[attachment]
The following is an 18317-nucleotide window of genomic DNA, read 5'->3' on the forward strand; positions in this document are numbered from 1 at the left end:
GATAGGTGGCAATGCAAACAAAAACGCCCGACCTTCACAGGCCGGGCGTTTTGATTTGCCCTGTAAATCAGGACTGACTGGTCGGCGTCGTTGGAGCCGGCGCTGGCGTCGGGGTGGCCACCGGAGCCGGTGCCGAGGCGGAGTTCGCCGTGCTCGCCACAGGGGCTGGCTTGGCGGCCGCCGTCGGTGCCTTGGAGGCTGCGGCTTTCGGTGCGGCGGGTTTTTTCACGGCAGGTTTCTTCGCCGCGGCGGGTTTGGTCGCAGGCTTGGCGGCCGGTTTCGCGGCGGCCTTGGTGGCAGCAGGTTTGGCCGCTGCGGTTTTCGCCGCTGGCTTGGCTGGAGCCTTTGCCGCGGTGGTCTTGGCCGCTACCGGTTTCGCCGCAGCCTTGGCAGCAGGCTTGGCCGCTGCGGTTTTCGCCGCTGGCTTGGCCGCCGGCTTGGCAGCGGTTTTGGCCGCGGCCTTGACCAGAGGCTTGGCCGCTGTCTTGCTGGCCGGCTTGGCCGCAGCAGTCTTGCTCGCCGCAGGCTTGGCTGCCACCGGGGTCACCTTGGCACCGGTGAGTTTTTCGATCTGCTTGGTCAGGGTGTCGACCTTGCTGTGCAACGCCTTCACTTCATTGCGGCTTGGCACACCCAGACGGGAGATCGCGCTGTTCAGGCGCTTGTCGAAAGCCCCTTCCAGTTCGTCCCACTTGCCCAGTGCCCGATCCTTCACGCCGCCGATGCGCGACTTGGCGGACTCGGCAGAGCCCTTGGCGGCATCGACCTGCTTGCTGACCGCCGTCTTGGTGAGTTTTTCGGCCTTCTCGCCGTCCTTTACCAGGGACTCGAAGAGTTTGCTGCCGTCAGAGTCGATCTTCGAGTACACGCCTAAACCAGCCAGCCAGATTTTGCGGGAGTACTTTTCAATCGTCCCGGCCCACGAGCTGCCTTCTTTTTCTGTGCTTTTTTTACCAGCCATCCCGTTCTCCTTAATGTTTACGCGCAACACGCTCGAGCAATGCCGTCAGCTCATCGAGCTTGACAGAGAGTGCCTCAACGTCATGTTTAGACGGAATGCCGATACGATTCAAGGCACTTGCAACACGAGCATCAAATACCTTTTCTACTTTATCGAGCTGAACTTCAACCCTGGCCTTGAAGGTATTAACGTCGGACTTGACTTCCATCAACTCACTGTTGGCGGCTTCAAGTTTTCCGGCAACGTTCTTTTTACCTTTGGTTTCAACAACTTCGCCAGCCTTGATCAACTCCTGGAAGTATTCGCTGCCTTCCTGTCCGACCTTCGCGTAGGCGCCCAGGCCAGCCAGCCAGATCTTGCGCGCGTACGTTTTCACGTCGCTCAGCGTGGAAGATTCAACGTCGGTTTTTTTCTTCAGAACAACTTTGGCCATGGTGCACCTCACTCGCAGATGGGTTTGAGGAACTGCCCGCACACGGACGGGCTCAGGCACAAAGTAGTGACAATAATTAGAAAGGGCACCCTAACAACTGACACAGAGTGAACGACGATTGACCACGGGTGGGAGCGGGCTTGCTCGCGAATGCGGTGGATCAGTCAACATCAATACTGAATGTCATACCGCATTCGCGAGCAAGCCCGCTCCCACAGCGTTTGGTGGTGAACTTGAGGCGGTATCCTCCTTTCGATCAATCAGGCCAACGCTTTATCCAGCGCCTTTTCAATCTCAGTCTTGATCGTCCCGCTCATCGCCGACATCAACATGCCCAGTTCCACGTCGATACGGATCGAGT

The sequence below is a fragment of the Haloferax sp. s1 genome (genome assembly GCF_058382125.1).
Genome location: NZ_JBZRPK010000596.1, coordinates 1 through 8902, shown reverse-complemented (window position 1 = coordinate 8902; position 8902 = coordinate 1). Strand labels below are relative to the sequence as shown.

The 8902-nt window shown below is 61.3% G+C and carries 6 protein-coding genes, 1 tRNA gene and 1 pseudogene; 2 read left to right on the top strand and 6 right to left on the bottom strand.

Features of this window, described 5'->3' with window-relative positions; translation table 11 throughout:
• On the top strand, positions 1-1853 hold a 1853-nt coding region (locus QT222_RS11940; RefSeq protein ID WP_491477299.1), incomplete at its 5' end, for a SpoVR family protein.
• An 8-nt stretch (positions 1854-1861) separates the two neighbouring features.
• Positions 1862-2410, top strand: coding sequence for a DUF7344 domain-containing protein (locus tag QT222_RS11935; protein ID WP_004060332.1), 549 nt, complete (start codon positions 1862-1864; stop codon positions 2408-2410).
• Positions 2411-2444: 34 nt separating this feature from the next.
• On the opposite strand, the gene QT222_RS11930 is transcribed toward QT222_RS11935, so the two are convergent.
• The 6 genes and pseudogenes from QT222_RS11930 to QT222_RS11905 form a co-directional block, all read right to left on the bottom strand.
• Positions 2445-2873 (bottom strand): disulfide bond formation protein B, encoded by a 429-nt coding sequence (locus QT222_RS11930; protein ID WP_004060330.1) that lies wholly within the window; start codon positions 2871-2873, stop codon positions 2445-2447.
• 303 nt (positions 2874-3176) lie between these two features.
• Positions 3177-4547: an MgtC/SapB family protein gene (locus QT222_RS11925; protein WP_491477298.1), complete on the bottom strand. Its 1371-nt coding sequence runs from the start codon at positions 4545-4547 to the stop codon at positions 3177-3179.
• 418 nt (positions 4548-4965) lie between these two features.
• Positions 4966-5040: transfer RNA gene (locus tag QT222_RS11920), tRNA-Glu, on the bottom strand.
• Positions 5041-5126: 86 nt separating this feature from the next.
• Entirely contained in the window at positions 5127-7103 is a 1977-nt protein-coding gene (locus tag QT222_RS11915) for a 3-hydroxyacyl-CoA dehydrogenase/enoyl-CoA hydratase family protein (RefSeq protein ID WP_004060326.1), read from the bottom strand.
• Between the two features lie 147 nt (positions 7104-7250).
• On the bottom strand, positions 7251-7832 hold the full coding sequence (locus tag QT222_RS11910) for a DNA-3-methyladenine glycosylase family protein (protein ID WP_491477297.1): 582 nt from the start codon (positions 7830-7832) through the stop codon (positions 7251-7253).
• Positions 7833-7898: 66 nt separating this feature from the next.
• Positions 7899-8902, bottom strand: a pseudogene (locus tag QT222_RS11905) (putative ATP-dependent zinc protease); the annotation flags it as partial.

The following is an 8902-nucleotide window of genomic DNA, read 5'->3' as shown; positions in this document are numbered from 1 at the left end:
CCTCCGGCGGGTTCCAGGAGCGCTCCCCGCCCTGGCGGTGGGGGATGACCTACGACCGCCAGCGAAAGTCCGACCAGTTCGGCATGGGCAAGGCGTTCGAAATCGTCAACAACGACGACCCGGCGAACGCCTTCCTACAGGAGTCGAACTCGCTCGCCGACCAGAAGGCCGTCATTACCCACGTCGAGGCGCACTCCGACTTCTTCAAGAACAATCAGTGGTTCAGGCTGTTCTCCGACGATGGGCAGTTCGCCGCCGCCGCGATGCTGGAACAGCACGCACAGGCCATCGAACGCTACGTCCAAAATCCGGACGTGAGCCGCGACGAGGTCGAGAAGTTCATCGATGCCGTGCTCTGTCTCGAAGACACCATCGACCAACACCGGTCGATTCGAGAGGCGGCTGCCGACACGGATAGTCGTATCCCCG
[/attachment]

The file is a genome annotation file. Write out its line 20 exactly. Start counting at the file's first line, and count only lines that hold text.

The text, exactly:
• Between the two features lie 147 nt (positions 7104-7250).